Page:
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Calls to guarantee permanent residence for EU nationals ahead of Brexit talks

European Union nationals living in Britain before Brexit formally begins should be guaranteed permanent residence now to ease the risk of NHS and social care staff leaving the country, health chiefs have said.

The Cavendish Coalition group of health and social care representatives backed calls for nearly three million EU nationals to be allowed to remain in the UK, saying it would ease "uncertainty and anxiety" in the under-pressure sectors.

According to the House of Lords library, EU nationals make up around 4.95% of the staff in NHS trusts and Clinical Commissioning Groups, and 5% of the social care workforce.

The coalition spoke a s a group of UK-resident Europeans travelled to Downing Street to urge Theresa May to stop using them as "bargaining chips" in negotiations.

The Prime Minister was told to act on the recommendations of an inquiry chaired by a Brexit-supporting MP and run by think-tank British Future.

It said Mrs May's refusal to agree the status of Europeans in the country unless the rights of Britons living on the continent are guaranteed was "morally wrong".

Responding to the report, the Cavendish Coalition, which includes the likes of the NHS Confederation and British Medical Association, told Mrs May to take the "fair and reasonable" proposals "very seriously".

Danny Mortimer, chair of the coalition and chief executive of NHS Employers, said: "Quickly confirming the right to remain for EU nationals currently working in social care and health across the UK removes the uncertainty and anxiety for individuals and their families and mitigates the risk of staff leaving.

"After consulting a wide array of organisations including the Cavendish Coalition, British Future has put forward a set of recommendations which would provide this certainty."

British Future called for the UK to "make the first move" to demonstrate "goodwill" as it embarks on its divorce negotiations.

The panel, which included a cross-party group of MPs, said all 2.8 million EU nationals should be eligible for permanent residence with the same health, social and education rights as British citizens.

If found that setting the date that Article 50 is triggered as the cut-off point would be fair and legally watertight but would not lead to a surge in migration from across the bloc and European Economic Area nations.

Labour's Gisela Stuart, a Leave campaigner who chaired the inquiry, said: "Britain should make clear at the start of the Brexit negotiations that EU citizens already here before that date can stay.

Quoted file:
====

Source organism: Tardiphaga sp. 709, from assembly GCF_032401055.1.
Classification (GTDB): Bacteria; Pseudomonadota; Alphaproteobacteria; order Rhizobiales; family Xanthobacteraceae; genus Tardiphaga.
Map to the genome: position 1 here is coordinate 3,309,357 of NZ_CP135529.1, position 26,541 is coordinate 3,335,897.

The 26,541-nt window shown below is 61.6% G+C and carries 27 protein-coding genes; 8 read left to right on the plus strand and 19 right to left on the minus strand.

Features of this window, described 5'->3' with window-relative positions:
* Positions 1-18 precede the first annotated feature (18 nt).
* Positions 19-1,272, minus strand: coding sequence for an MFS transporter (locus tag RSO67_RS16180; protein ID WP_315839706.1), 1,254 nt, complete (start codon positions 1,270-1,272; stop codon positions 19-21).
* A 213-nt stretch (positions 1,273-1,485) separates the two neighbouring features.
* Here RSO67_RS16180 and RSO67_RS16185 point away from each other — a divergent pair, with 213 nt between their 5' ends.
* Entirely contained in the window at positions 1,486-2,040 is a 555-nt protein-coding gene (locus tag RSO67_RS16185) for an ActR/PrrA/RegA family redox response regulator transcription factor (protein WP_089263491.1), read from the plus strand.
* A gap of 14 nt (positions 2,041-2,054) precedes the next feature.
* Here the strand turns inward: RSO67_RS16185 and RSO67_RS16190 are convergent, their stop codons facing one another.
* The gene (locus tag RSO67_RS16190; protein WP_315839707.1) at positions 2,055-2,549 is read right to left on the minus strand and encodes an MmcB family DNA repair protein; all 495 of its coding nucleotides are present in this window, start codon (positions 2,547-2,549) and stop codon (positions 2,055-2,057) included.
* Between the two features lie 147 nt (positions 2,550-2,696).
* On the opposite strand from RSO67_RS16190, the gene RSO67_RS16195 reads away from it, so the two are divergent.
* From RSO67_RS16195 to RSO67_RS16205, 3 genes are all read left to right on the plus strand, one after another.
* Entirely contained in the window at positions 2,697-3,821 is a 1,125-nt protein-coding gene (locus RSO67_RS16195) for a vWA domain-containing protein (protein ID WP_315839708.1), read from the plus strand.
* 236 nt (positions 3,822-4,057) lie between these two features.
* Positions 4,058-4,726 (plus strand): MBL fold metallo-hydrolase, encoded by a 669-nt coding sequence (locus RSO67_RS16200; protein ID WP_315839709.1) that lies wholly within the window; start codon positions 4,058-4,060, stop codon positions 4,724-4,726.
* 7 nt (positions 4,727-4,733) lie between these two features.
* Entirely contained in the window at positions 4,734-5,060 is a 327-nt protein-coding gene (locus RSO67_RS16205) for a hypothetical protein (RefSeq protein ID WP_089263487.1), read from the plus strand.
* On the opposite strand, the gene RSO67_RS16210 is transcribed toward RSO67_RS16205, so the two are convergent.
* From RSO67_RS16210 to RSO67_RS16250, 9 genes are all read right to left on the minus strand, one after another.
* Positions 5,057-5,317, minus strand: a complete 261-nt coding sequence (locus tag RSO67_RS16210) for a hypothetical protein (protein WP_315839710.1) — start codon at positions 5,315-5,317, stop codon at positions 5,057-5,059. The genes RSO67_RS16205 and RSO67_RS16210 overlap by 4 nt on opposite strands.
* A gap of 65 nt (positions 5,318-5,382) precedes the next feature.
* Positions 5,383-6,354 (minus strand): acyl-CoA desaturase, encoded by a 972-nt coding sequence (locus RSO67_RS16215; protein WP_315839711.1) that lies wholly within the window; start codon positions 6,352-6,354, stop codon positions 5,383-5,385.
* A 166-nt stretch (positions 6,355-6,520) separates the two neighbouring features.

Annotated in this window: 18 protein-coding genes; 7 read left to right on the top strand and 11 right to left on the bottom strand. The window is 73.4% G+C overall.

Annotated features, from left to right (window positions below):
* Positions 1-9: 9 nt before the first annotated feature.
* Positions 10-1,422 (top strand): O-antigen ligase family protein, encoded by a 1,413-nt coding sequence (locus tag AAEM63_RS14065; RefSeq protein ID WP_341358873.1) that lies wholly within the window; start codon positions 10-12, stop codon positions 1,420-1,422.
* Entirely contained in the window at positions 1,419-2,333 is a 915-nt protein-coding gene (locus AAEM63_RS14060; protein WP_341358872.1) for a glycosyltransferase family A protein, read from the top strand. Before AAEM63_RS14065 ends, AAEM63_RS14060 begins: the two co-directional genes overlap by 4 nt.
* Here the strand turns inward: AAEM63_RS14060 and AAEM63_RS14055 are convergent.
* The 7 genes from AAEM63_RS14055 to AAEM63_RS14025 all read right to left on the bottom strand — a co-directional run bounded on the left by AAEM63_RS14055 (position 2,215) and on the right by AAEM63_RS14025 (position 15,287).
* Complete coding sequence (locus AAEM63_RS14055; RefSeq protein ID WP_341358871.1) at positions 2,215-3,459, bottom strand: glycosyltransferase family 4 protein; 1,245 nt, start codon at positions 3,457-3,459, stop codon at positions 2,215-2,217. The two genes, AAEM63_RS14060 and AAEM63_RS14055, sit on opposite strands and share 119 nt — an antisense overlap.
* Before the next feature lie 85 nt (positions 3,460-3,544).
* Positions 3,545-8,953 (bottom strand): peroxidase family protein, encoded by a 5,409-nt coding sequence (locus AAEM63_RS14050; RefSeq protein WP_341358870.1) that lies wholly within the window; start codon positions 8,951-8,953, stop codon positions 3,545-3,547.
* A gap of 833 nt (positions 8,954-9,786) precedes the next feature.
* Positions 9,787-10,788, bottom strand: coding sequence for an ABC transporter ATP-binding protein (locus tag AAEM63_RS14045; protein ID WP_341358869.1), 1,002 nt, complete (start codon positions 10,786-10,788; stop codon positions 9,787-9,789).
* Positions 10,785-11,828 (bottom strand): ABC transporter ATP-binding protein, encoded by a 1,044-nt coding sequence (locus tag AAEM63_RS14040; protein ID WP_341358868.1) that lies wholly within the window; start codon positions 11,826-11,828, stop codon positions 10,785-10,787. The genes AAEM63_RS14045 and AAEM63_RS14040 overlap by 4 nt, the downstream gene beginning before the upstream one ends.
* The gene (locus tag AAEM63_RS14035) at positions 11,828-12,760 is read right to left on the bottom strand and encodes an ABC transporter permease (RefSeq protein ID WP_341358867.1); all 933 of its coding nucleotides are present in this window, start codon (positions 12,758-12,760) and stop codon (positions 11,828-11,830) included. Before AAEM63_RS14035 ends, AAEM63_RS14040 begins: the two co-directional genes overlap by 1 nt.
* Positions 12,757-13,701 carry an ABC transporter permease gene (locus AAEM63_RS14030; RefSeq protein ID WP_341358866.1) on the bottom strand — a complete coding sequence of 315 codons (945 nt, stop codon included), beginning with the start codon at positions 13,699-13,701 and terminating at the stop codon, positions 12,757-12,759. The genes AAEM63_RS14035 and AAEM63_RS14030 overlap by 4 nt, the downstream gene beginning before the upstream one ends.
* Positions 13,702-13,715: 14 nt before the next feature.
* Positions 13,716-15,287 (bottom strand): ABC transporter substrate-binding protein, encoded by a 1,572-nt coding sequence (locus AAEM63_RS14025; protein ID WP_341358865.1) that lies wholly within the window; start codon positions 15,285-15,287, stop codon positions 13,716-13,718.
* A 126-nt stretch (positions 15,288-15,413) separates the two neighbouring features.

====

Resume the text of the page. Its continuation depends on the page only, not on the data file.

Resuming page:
"This would send a clear signal about the kind of country the UK will be after Brexit and the relationship we want with Europe. We should expect reciprocal deals for Britons living in European countries, but Britain should make the first move to demonstrate goodwill."

At Downing Street, campaign group The 3 Million, which represents EU nationals in the UK, warned Mrs May she would face a "bureaucratic nightmare" to register them unless she backs the recommendations.

Its French chair Nicolas Hatton, a former marketing worker who has lived in the UK for 21 years, told the Press Association: "We don't want to be bargaining chips because we don't believe you can negotiate people's lives.

"At the same time we don't want to be the victims of a bureaucratic nightmare because it would be crazy for the Government not to act now and then be left with an impossible task of registering everybody."

Mr Hatton was joined by former Labour MP Roger Casale, founder of New Europeans, a membership organisation which represents EU nationals, including British expats.

Mr Casale said expats living in Europe also want Mrs May to guarantee the status of EU nationals in the UK to pave the way for their own rights to be secured.

"They don't want to be treated as bargaining chips any more than EU nationals here want to be treated as bargaining chips, they don't like this rhetoric, it sends the wrong message and it doesn't help," he said.

Shadow Brexit secretary Sir Keir Starmer said: "There is mounting sense of very real injustice about this. Labour will continue to push the Government to act and to ensure EU nationals are not used as part of the negotiation process."

The Prime Minister's official spokeswoman told reporters that Mrs May had set out "very clearly" soon after the referendum that "we would expect to be able to guarantee the rights of EU citizens here".

She added: "The only scenario in which we wouldn't be able to do that is were that not to be a reciprocal arrangement for Brits living in the EU."

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